"Will you go to Kelvingrove Beautiful Maiden"

"Will Ye gang tae Kelvingrove Bonnie Lassie O"
"Will you go to Kelvingrove Beautiful Maiden"
These Two can be seen as being related

This is a separate Language
"Heh Hen Dae ye Fancy a wee donner doon tae Kelvingrove"

Yet all Say The Same Thing cool.gif
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stoirmeil 
Posted: 10-Aug-2005, 01:10 PM
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Hard for me to say. I know the same problem exists with yiddish, which had an incredibly wide-flung speaking terrain at the beginning of the 20th century. Lots of larding with local languages and dialects, and huge variation in the way it's pronounced (so that a speaker from Transylvania, say, would not have a prayer of understanding either speech or nonstandard writing from Siberia). But it still all came under the one name "yiddish", for nationalistic and political reasons -- which is perhaps the most important criterion after all.

So -- how about another of your verses? smile.gif
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stoirmeil 
Posted: 17-Aug-2005, 09:13 PM
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Here are two in plain english, if that will be all right, by George Mackay Brown. But so scottish in spirit, and so attuned to the sense of women. I love these. The second one has an old-religion feel to it, something of Lammas.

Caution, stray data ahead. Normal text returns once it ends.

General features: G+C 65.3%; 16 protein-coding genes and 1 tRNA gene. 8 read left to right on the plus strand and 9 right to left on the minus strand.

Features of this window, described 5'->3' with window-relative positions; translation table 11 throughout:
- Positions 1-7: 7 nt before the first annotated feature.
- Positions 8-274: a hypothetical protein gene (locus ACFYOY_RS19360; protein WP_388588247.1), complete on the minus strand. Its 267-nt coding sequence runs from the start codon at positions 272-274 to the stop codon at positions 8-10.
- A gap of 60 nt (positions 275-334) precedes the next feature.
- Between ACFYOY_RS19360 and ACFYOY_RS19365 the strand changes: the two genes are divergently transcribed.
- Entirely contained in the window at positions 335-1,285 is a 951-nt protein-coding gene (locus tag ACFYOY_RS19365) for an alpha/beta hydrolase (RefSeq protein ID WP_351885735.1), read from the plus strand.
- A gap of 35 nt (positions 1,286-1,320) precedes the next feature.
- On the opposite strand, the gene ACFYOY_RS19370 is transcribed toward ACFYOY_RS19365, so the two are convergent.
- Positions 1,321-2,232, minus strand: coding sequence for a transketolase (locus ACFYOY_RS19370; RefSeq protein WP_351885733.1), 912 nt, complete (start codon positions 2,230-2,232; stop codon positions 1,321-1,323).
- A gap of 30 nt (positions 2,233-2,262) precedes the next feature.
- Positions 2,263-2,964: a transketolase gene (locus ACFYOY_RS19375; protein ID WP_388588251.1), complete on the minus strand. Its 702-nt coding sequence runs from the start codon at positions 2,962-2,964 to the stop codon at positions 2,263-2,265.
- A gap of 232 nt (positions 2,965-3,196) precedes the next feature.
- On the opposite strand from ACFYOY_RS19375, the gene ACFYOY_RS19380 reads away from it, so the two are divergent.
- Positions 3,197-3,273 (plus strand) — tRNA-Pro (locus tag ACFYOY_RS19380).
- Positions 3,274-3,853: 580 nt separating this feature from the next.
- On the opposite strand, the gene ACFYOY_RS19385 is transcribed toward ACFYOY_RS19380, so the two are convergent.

Jess of the Shore
The three fishermen said to Jess of the Shore
"A wave took Jock
Between the Kist and the Sneuk.
We didn't get him. We wouldn't give much for his life."
They left Jock's share of fish at the door.
She laid off the gray shawl.
She put on the black.
She took the score of shrugging fish
And a sharp knife
And went the hundred steps to the rock.
A cold wife
In a cold measured ivory ritual.



Country Girl
I make seven circles, my love
For your good breaking.
I make the gray circle of bread
And the circle of ale
And I drive the butter round in a golden ring
And I dance while you fiddle
And I turn my face with the turning sun till your feet come in from the field.
My lamp throws a circle of light,
Then you lie for an hour in the hot unbroken circle of my arms.
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stoirmeil 
Posted: 06-Sep-2005, 01:15 PM
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Time for another? These are anonymous.

Dolly
Mary had a little lamb, its fleece was slightly grey,
It didn't have a father, just some borrowed DNA.
It sort of had a mother, though the ovum was on loan,
It was not so much a lambkin, as a little lamby clone.
And soon it had a fellow clone, and soon it had some more,
They followed her to school one day, all cramming through the door.

It made the children laugh and sing, the teachers found it droll,
There were far too many lamby clones for Mary to control,
No other could control the sheep, since their programs didn't vary,
So the scientists resolved it all, by simply cloning Mary.
But now they feel quite sheepish, those scientists unwary,
One problem solved, but what to do, with Mary, Mary, Mary.


Ye Cannae Shove Yer Granny Aff a Bus!

Ye cannae shove yer granny aff a bus,
Oh ye cannae shove yer granny aff a bus,
Ye cannae shove yer granny, for she's yer mammy's mammy,
Ye cannae shove yer granny aff a bus.

Ye can shove yer other granny aff a bus,
Ye can shove yer other granny aff a bus.
You can shove yer other granny, for she's yer daddy's mammy,
Ye can shove yer other granny aff a bus.